Maintenance on #3

Warmed the #3 snowblower (old Wards) up, drained the oil and filled with fresh 10-30. Dropped the belly-pan and freed up the drive wheel slide. Squirted some oil on linkage / joints and buttoned it back up. Consider this case closed.
BTW, the ID plate says it's a GIL - 476B which my search indicated was built for Wards by Gilson in 1971.
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Srgnt Billko wrote:

Hi...
Slightly changing the subject if I may... some of you folks seem to be interested in and enjoying older products...
Should anyone care, I still have and occasionally use a Sears Craftsman C944.52929 blower... 22" single, 6 hp Tecumseh. Still works like a charm, original with the exception of a slight modification to the motor mount slots to compensate for the no longer available fractional inch sized drive belt. With 5w30 synthetic starts easily in -40 degree weather.
The good part is I still have the original manual, dated 6/1/79, so if anyone needs it I'll be happy to scan it for them. (I doubt Sears will care, given the age)
Take care.
Ken
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Original mauals are a real neat thing to have. I get ecstatic when I buy an old machine that comes with a book or two. I'm surprised about the "synthetic" - some of these old babies ask for non-detergent.
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Srgnt Billko wrote:

Hi...
Just for the heck of it I read it... makes no mention of detergency. It does want 10w-30 above 32 degrees f; either 5w-20 or 10 above 0 degrees f, and suggests sae 10 diluted with 10% kerosene below 0 degrees f :) Winterpeg (Winnipeg, Canada) often sees minus 40 degrees, so...
I chose to use the synthetic, because it sure does start more easily. In fact even though I'm getting long in the tooth I can still start it manually at those temps :)
As an aside, I saw someone (you?) mentioning drenching the chute with motor oil, and wondered if anyone else here has tried the "pam" trick. If I'm preaching to the choir I apologize, but an inexpensive spray can of pam (for those in other countries, the spray vegetable oil can that you might spray on a pan or in a pot to make it less likely for food to stick)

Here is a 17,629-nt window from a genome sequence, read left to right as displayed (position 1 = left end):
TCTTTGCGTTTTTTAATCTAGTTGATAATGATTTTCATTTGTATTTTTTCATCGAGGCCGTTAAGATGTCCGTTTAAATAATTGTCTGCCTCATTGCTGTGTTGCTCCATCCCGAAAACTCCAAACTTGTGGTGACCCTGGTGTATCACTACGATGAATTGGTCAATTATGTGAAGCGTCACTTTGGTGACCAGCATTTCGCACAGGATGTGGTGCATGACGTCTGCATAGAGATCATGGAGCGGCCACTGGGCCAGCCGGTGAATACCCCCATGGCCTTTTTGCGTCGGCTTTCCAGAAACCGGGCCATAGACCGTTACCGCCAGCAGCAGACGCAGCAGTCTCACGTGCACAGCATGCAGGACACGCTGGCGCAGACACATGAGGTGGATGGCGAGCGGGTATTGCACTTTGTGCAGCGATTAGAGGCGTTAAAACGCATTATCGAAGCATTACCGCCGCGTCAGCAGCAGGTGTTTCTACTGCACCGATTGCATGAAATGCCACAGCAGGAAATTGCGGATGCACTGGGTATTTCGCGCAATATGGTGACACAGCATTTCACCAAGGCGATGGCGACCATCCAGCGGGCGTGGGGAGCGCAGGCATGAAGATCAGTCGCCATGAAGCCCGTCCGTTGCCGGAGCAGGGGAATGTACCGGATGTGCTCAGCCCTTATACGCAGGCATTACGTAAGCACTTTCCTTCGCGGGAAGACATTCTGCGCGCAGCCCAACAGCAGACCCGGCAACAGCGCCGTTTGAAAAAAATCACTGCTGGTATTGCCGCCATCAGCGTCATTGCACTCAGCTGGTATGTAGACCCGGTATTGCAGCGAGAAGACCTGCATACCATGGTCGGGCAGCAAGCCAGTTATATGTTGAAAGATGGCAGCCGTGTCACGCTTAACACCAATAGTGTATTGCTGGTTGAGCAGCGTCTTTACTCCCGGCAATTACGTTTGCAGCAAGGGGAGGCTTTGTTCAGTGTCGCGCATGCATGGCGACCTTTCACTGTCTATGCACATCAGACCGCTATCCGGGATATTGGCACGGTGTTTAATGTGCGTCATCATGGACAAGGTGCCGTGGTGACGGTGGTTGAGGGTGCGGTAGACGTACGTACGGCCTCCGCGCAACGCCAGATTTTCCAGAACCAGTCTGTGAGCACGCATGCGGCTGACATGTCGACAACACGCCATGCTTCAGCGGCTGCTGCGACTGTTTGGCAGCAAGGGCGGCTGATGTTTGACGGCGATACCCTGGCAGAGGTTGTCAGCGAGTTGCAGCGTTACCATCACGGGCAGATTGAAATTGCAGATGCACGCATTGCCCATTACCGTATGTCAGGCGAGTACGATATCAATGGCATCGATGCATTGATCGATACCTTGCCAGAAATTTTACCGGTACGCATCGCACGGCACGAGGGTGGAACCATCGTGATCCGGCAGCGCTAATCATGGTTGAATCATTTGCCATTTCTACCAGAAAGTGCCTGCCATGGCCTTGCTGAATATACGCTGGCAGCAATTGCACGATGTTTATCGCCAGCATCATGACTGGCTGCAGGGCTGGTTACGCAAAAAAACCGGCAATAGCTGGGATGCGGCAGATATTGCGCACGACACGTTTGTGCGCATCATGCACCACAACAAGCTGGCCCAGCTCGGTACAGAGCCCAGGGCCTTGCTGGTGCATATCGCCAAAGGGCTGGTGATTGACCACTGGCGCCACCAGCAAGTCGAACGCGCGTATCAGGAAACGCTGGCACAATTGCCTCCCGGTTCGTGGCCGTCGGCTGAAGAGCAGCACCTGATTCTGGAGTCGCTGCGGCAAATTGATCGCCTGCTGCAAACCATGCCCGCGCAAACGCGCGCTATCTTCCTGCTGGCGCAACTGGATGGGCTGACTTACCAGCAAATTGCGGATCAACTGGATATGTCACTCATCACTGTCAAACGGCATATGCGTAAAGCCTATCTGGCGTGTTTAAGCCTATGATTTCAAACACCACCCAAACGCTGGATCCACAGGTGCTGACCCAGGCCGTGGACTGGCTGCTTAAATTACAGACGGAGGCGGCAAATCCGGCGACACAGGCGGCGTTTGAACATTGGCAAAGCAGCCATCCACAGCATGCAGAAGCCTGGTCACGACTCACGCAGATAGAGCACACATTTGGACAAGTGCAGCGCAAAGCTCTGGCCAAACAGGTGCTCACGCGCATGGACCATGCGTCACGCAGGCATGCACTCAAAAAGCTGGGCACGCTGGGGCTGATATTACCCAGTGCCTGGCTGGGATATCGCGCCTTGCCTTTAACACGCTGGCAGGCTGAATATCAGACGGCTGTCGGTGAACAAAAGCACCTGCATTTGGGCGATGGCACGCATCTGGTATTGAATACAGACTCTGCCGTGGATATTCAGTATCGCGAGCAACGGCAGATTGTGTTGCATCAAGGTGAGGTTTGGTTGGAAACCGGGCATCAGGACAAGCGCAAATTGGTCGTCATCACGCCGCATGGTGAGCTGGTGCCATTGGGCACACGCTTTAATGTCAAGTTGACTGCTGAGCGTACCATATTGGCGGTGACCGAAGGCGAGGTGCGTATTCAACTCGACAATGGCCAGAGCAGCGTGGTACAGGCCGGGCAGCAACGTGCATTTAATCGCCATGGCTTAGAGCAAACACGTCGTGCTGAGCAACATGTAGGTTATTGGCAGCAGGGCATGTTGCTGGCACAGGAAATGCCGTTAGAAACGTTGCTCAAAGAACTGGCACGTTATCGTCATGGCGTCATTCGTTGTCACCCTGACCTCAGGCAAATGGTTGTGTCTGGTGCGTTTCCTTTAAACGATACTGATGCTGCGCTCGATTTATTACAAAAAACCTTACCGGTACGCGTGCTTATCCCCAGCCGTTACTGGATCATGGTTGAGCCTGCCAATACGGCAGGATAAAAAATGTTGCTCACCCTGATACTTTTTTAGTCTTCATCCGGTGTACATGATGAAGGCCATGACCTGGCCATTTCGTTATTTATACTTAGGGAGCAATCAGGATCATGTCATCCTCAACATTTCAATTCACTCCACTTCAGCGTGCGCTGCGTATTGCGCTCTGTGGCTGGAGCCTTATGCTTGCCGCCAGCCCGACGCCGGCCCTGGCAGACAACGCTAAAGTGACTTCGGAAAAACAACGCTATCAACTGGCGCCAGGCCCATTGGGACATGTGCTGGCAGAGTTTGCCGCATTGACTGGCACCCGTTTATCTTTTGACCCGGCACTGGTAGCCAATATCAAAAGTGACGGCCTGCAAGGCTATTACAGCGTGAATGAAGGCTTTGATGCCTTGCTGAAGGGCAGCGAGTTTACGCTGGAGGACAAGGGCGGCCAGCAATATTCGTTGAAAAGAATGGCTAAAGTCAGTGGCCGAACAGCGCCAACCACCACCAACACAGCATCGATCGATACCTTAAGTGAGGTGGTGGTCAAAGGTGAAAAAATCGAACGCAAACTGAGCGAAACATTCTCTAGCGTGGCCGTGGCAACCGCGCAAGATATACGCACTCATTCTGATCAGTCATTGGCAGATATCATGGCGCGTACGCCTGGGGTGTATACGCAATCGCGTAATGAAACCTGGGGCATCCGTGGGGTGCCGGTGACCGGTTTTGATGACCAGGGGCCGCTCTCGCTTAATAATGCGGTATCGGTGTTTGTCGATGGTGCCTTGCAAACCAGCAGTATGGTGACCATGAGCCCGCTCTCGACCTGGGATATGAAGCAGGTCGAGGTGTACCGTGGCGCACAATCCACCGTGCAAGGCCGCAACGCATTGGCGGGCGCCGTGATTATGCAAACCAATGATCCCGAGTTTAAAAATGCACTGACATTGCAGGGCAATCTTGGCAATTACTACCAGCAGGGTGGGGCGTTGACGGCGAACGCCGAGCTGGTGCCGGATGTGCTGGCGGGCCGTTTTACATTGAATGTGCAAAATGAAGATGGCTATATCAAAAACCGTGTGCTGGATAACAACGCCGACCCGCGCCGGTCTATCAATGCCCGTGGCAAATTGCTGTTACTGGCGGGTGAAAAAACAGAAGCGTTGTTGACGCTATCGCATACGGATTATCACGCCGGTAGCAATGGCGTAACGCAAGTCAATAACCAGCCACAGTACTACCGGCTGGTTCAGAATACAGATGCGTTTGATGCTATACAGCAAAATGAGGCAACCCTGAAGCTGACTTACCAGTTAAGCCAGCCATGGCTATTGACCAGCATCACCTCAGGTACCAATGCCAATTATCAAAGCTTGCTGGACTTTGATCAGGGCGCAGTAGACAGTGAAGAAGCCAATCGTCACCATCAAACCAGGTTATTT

If you'll spray a little all around your machine (the auger, the frame that surrounds the auger, the chute, the chute controls, etc) before you start it makes a world of difference in how your machine operates. Nothing sticks, nothing freezes.
Buy the cheapest generic can - you're not going to eat it so what does it matter how good it might taste? :)
Take care.
Ken
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Spring chicken basted in wd40.
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wrote:

What did we do before the spray cans of that stuff ?
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Dunno but I buy it by the gallon can for refills in my spray bottles.
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built
questions on your Gilson......i found this site a few years ago when i was shopping for a snowblower.
http://home.gwi.net/~spectrum/snowblower.html
lots of good stuff there i hope it helps a little.
mike...........
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